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TGW, a material-handling integrator, has implemented an automated logistics system for Aesculap, a supplier of medical equipment, to handle its growing volumes and to meet high service levels.

TGW worked closely with Aesculap, a division of B.Brain Melsungen AG, to deliver a cost-efficient logistics solution to meet the current requirements of the business and to allow for future expansion and an increase in capacities.

Aesculap’s range includes: surgical instruments for open or minimal invasive surgery; implants for orthopaedics, neurosurgery or spinal surgery; surgical sutures; sterile containers; devices and navigation systems; and products for the cardiology sector.

The company’s former logistics centre in Tuttlingen, Germany, has, over the years, experienced significant changes and extensions to its in-house material-handling and storage operations.

With throughput capacities reaching the logistics centre’s limits in 2006 and its five-year corporate strategy projecting substantial growth, an improvement to the current system was necessary.

As a result, a logistics solution was designed that permitted the further utilisation of the existing premises and the construction of a new building on the site.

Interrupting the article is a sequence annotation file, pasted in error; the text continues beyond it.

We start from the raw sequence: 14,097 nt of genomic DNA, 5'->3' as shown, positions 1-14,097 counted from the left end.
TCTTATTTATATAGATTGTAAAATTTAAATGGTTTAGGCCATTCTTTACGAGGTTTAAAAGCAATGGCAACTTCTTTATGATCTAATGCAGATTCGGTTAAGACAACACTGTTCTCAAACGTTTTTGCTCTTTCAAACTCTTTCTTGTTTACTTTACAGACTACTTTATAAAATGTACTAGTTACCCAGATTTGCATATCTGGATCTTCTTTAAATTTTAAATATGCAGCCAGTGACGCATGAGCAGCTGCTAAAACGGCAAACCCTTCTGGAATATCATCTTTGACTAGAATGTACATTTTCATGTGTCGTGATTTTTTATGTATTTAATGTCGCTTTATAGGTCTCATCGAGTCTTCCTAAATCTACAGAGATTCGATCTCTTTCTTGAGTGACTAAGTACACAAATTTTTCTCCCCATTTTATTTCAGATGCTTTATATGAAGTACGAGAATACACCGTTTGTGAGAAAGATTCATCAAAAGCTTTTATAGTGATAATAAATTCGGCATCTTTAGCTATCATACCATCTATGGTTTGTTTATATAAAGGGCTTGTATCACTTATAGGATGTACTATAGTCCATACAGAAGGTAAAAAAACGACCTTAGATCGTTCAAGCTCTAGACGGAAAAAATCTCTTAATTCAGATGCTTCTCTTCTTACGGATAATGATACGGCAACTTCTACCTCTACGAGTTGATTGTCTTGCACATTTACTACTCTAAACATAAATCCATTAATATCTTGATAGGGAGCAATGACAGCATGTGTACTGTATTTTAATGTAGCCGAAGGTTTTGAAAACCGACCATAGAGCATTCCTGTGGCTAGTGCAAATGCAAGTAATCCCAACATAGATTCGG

Bernd Hermle, logistics director at Aesculap, said: ‘The new solution has to be capable of handling 2,500 consignments per day.

‘The order sizes vary considerably.

‘The smallest orders consist of only one item, whereas large orders may include new equipment for an entire hospital unit with a correspondingly high number of order lines,’ he added.

To achieve this diversity in order volumes, a sustainable picking system had to be designed to perform 13,000 picks during a 10-hour-day operation.

The logistics solution had to guarantee high service levels and ensure that high-priority orders were fulfilled in the shortest possible time.

Hermle said: ‘It is crucial for our customers that all orders with priority one requested up to 16:45 are shipped by 17:30 on the very same day.’ An even shorter lead time is required for the so-called ‘flashing light drives’, which are those orders containing urgently needed surgical items to be collected directly by emergency vehicles.

Strict batch tracing is required by law for all medical products.

Furthermore, the special conditions of such goods require gentle handling.

Hermle added: ‘Our products are very delicate and often require sterile packaging.

‘Therefore, it is essential that all sharp and pointed surgical instruments are not damaged in any way during handling,’ he said.